Though the WHO recommends influenza vaccination in all children aged six months to five years, the VENICE II Consortium reported that vaccination rates in children in EU countries range from <1% to 16.7%. This compares with the paediatric influenza vaccination rate of 58% in the US. Many EU countries lack recommendations for paediatric influenza immunisation. FLUniversal’s measures to broadly disseminate data on the safety and efficacy of DeltaFLU are expected to generate interest among researchers, healthcare systems and policymakers to support and implement broader recommendations for influenza immunisation. Published information on the efficacy and safety of DeltaFLU along with FLUniversal’s measures to broadly communicate the advantages of DeltaFLU, from the beginning of and beyond the lifetime of the project, is expected to have a positive impact on consumer awareness and interest and the eventual uptake of the vaccine among all age groups. Administered as a nasal spray, DeltaFLU provides an alternative vaccine delivery route with several important advantages. From the standpoint of improved protection and efficacy, the key advantage is rapid induction of interferon and broadly crossneutralising antibodies in the nasal mucosa. Intranasal administration also provides important advantages for healthcare systems, workers, and patients. Approximately 60% of children and 20% of adults fear needles and avoid vaccinations. As a nasalspray vaccine, administration of DeltaFLU is convenient and pain-free and requires minimal training. Healthcare systems and workers will benefit because handling and disposal of needles will not be necessary, and the risk of accidental needle sticks will be eliminated.
Employerswill benefit from the introduction of DeltaFLU in many ways. In Europe, influenza accounts for approximately 10% of sickness-related absences from work. The results of FLUniversal are expected to contribute to job growth in the pharmaceutical and vaccine industries. Europe is the vaccine industry’s powerhouse: 75% of all vaccines are produced in Europe. The industry group Vaccines Europe reports that the European vaccine industry was responsible for a total of 122,010 jobs in 2019, of which 29,000 were direct, 35,868 indirect and 65,742 induced jobs. Europe produces 1.7 billion vaccines annually which are used in the EU and worldwide. Vaccines are manufactured in 11 European countries at 27 manufacturing sites.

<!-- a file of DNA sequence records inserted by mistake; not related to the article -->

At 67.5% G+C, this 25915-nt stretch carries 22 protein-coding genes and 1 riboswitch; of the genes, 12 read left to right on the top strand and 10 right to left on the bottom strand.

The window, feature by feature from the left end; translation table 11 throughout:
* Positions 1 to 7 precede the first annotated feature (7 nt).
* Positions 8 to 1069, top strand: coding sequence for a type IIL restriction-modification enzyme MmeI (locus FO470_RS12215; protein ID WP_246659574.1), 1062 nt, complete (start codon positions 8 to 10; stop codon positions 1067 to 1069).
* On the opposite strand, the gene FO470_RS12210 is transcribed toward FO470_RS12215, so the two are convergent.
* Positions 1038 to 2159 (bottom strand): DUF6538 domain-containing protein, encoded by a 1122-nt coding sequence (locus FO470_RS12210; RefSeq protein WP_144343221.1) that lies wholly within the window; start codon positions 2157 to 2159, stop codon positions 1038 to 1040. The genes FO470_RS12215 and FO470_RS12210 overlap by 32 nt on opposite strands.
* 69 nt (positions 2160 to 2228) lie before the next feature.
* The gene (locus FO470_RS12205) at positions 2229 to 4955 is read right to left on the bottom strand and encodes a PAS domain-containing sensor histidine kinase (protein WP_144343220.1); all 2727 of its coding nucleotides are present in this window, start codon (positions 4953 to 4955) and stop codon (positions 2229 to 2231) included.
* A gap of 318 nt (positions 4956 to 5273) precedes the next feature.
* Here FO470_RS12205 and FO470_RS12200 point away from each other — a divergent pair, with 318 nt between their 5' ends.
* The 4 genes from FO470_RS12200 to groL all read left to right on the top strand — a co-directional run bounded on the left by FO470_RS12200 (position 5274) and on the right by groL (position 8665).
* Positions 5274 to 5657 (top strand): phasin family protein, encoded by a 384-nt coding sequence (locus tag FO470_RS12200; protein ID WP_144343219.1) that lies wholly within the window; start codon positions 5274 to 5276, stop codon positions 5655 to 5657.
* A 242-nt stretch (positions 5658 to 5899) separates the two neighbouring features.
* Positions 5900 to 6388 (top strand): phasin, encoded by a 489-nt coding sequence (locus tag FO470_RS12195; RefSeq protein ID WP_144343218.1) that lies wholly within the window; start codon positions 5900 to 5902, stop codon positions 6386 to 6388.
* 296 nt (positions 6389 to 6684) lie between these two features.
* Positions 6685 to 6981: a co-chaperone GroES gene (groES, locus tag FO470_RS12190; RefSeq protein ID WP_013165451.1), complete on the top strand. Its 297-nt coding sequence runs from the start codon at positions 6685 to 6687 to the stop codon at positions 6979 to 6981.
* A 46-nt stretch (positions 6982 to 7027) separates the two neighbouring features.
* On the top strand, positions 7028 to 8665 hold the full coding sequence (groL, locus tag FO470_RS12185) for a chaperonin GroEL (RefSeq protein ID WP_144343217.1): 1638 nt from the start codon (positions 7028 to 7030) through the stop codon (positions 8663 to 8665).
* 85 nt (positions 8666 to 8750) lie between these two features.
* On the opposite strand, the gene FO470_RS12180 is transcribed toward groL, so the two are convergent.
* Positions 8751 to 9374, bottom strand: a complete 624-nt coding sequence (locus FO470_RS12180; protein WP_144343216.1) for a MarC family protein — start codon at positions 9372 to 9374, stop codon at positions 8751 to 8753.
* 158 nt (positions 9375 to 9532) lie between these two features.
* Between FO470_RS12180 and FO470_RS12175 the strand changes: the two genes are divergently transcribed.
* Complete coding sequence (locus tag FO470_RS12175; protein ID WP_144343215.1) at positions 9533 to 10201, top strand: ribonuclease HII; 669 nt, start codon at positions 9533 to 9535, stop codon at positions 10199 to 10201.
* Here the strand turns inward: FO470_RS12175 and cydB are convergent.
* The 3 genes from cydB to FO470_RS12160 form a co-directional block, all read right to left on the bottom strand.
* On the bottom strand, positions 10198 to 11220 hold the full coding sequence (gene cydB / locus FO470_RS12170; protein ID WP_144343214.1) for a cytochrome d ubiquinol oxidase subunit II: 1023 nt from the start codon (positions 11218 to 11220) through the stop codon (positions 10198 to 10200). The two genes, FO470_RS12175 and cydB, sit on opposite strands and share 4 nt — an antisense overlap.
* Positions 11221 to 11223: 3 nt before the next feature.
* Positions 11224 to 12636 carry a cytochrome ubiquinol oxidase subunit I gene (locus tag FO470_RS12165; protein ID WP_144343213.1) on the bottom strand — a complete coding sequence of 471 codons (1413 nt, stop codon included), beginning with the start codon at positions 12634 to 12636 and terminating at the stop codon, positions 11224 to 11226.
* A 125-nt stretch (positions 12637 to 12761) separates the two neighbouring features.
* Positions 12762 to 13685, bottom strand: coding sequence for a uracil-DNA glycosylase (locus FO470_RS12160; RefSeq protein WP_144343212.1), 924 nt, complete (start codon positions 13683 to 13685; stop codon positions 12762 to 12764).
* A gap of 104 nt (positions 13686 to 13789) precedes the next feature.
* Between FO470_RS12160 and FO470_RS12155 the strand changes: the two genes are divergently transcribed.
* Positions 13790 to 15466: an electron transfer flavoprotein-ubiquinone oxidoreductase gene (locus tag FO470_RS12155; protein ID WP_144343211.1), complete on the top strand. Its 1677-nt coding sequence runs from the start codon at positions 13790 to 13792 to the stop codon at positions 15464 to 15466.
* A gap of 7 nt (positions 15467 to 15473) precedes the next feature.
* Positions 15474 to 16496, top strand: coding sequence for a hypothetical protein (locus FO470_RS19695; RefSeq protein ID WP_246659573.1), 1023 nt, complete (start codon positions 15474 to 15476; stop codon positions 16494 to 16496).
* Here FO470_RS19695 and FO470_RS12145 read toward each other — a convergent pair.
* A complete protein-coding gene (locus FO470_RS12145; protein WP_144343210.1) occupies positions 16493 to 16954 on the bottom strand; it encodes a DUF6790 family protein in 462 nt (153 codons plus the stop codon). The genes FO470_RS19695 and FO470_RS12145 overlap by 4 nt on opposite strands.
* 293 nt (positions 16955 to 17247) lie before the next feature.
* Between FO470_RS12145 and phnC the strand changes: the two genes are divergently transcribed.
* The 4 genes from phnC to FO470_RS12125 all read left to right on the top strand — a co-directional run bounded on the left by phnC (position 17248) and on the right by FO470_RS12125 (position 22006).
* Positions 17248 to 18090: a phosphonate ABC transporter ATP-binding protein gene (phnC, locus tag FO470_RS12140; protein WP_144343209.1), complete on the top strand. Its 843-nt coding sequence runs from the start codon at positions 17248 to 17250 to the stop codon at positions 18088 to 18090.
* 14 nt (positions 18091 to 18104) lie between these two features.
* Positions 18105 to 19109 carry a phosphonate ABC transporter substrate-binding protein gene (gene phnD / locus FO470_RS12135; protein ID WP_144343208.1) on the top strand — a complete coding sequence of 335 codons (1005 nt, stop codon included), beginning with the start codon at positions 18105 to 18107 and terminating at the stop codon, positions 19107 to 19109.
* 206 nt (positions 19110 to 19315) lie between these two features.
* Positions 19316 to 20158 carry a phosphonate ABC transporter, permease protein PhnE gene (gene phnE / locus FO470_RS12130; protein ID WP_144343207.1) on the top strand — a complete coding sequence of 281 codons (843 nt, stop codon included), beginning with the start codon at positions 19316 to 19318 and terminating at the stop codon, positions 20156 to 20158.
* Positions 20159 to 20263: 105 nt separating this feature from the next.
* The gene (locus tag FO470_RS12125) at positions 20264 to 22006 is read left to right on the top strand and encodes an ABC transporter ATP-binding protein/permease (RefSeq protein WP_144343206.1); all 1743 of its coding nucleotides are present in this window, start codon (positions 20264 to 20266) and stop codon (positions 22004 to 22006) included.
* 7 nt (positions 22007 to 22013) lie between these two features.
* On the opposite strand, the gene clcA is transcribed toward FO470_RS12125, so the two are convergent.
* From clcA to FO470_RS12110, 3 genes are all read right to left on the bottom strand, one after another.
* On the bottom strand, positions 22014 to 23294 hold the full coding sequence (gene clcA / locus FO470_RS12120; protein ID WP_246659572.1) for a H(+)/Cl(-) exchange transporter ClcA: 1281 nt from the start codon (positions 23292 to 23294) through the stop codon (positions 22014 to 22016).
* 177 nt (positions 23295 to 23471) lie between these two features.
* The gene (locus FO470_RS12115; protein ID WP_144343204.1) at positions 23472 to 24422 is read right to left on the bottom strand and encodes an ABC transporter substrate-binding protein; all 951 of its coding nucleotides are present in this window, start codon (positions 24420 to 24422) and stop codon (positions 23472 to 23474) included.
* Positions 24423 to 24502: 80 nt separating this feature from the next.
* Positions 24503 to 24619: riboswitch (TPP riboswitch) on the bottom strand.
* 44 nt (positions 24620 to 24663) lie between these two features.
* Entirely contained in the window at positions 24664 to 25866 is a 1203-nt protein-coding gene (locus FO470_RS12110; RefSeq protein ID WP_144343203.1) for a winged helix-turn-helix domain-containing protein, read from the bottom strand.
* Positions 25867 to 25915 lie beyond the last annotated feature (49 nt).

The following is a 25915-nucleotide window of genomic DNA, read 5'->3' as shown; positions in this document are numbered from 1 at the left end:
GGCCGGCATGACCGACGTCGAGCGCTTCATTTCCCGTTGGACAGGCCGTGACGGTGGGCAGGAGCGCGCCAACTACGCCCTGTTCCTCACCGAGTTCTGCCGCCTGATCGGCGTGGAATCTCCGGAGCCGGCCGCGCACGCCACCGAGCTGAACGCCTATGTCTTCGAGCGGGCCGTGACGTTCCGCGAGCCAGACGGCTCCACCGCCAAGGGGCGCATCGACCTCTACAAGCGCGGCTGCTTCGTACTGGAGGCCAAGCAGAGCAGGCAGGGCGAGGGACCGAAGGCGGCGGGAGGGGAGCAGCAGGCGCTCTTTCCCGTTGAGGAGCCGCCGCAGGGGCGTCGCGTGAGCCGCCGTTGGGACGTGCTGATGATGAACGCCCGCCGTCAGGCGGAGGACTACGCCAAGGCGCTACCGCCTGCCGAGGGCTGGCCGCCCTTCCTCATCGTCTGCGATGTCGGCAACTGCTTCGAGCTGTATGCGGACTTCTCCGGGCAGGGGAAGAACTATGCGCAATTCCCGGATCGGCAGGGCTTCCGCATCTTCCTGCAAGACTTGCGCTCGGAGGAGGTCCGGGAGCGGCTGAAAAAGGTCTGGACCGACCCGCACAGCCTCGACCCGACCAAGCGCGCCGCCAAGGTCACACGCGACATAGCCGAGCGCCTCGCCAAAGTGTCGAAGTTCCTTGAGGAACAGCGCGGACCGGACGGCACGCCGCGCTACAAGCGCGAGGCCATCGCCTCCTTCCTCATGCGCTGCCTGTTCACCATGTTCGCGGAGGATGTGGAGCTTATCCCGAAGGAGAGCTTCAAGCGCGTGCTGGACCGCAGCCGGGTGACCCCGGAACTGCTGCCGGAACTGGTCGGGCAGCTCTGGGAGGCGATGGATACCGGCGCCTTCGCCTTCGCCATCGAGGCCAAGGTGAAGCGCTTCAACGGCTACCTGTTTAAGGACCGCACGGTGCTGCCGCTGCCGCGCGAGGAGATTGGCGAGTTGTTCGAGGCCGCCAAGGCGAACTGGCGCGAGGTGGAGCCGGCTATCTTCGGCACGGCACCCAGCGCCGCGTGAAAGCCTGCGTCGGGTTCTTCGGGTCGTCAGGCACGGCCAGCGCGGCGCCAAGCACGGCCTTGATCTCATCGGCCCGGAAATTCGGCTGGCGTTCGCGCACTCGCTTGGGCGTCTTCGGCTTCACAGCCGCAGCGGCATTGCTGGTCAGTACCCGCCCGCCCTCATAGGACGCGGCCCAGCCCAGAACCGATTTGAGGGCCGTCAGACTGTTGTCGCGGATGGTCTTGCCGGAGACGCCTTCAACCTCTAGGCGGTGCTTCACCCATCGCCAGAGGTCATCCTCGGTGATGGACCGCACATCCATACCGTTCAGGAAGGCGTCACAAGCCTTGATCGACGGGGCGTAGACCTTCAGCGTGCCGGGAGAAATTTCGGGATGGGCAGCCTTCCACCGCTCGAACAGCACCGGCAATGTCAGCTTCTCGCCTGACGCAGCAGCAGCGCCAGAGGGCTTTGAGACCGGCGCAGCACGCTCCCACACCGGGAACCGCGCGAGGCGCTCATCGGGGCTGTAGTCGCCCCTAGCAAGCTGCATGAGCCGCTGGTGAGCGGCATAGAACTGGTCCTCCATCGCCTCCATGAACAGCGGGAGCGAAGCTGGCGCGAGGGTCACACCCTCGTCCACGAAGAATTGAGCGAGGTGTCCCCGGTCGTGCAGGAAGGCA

Targeted stakeholder groups.

  • Citizens will benefit from significantly more effective vaccination (reduced health threats, lower morbidity and mortality), employers will benefit from fewer sickness-related absences from work
  • Healthcare providers and healthcare systems will benefit from substantially reduced influenza-related costs.


4. Support the scientific community in better understanding the biology of the pathogen (influenza virus), its transmission and interaction with humans through an enhanced controlled human infection model for influenza, and sharing the project outcomes and results.

FLUniversal will seek to develop new CoPs derived from clinical and preclinical data. This will include serological assays for neutralising antibodies, HAI antibodies, and ELISA antibodies to the whole HA, HA subunits, HA-derived antigens, and stalk epitopes; mucosal assays for neutralising and ELISA antibodies, cytokines and tissue-resident memory T cells; flow cytometry to detect antigen-specific CD8 and CD4 T cells, memory B cells, and cytokines expressed by PBMC; preclinical tissue-resident IgA+ B memory cells, CD4 T helper (Th1, Th2, Th17) and CD8 T cell responses. Sophisticated machine-learning methods and multi-omics analysis to interpret complex multidimensional data will be used to analyse human and animal model data for the most relevant protection features and identify potential CoPs. The outcome of this work will provide important new insights for the scientific and regulatory communities and data supporting new CoPs, leading to the development and authorisation of safer and more effective vaccines and improved health.

The development of the new controlled human infection model will contribute to conducting more efficient, cost-effective and shorter clinical trials. It is a methodological innovation that is perfectly aligned with EO4 in improving the efficiency of clinical studies that match the features of the next generation of vaccine development and will substantially shorten vaccine development time. FLUniversal will generate and disseminate new open-access knowledge on influenza immunology and protection, will establish an innovative controlled human infection clinical challenge model and challenge strain that will be available to the public, including the research community, other SMEs and the pharmaceutical industry. Moreover, it will advance a promising universal influenza vaccine candidate (DeltaFLU) towards late-stage clinical trials and commercialisation. FLUniversal integrates and applies molecular knowledge of influenza antigens, epitopes and immunogenicity; state-of-the-art immunological assessments of preclinical, clinical and surveillance samples using novel -omics tools and computational analyses; and innovative clinical trial design and methods to expedite the testing of the vaccine candidate in a new clinical challenge model of influenza infection.